An SFAN member brought up a problem that some of his clients had reported. John Marangio reported on the treatment of Hepatitis C, an infection that co-occurs frequently with HIV infection.
Cliff Eserman (Incompas Insurance) reported that insurance companies have cancelled the insurance of some RWC clients. Those clients at risk have transitioned to Affordable Care Act (ACA) plans and have incomes that vary throughout the year. This variability causes their ACA subsidies to change. When the FL-Department of Health learns of changes to the subsidy, they cease paying the premium, but fail to notify the client.
They do this relatively late in the payment cycle, leaving the client without an option to correct the problem. The client knows nothing about this cancellation until their insurance company sends them a cancellation notice. The client then can go back to Ryan White Care (RWC), which only covers HIV conditions.
Mara Burger (FL-DOH) reported that the AIDS Drug Assistance Program (ADAP) does not manage the subsidies for ACA plans. The Federal-State Health Insurance Marketplace manages the subsidies, calculates them, and requests clarifying information about income and household. Burger stated, “Insurance is not immediately cancelled when their subsidy changes without giving them the opportunity to make up the difference.”
As of press time, it was not possible to clarify two facts: 1) how much notice is given to clients that a problem exists with their insurance subsidy, and 2) whether FL-DOH or the Marketplace Exchange has the responsibility to notify the client that a problem exists with their insurance.
According to the CDC, the Hep C virus infects the liver, with about 75 percent of infected people developing a chronic infection. People can spread Hep C in several ways: through sharing injecting or snorting equipment, getting amateur tattoos or body piercings, or having “rough” sex. Hep C infection can last for years with no visible symptoms. The CDC recommends that all people with HIV infection, all Baby Boomers, and all people who have “rough sex” take a Hep C test. Alan Ginsberg, author of Howl, died of Hep C infection in 1997.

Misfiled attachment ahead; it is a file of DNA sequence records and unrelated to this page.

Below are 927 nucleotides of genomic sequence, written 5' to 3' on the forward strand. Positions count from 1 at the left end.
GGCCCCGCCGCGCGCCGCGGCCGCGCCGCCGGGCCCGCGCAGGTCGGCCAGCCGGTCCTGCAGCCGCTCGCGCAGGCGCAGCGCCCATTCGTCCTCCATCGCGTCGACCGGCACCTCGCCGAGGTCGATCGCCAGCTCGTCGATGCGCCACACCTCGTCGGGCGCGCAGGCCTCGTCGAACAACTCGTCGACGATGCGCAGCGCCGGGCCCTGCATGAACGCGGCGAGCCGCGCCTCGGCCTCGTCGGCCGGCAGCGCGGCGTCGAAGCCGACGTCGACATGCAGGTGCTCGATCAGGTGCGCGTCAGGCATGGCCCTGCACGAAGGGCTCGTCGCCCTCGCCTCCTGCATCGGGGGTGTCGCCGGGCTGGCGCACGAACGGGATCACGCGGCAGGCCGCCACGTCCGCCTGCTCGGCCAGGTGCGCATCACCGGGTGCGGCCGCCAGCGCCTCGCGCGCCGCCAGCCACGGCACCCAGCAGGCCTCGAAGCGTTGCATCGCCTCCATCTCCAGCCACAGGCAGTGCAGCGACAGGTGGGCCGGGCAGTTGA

John Marengo reported that new treatments for Hep C can cure patients in only twelve weeks. Marangio recommended that providers attend educational dinners hosted by pharmaceutical companies to learn the technical aspects. The major problems with these treatments involve adherence to a prescribed regimen and resistance to the drug. Drug resistance refers to a virus that has evolved to resist the effects of a particular drug, making that drug useless for that infected person. Adherence refers to taking the drug as prescribed. Strict adherence prevents the infecting virus from evolving to resist treatment. Combination pill treatments for Hep C can reduce issues with adherence.
Marengo stressed that Specialty Pharmacies have the resources to help patients having problems with adherence or drug resistance. Just as treating HIV infection requires specialized knowledge, treating Hep C requires specialized knowledge.
In HIV news, the AIDS Institute has launched a new website focused on AIDS and aging issues www.nhaad.org. Worldwide 3.6 million people living with HIV infection are fifty or older.
On July 14, UNAIDS announced that the goal of getting 15 million people living with HIV into treatment has been achieved, nine months ahead of schedule. To read the UNAIDS report on how AIDS changed everything, please visit
Next SFAN Meeting: Friday, August 7, at 10:00 a.m., at the Holy Cross Healthplex, 1000 NE 56th Street, Ft. Lauderdale, FL 33334. Newcomers are encouraged to attend.
The South Florida AIDS Network (SFAN) functions as the networking/advisory body for the Ryan White Care (RWC), Part B grant in Broward County. Its monthly meetings are open to the public.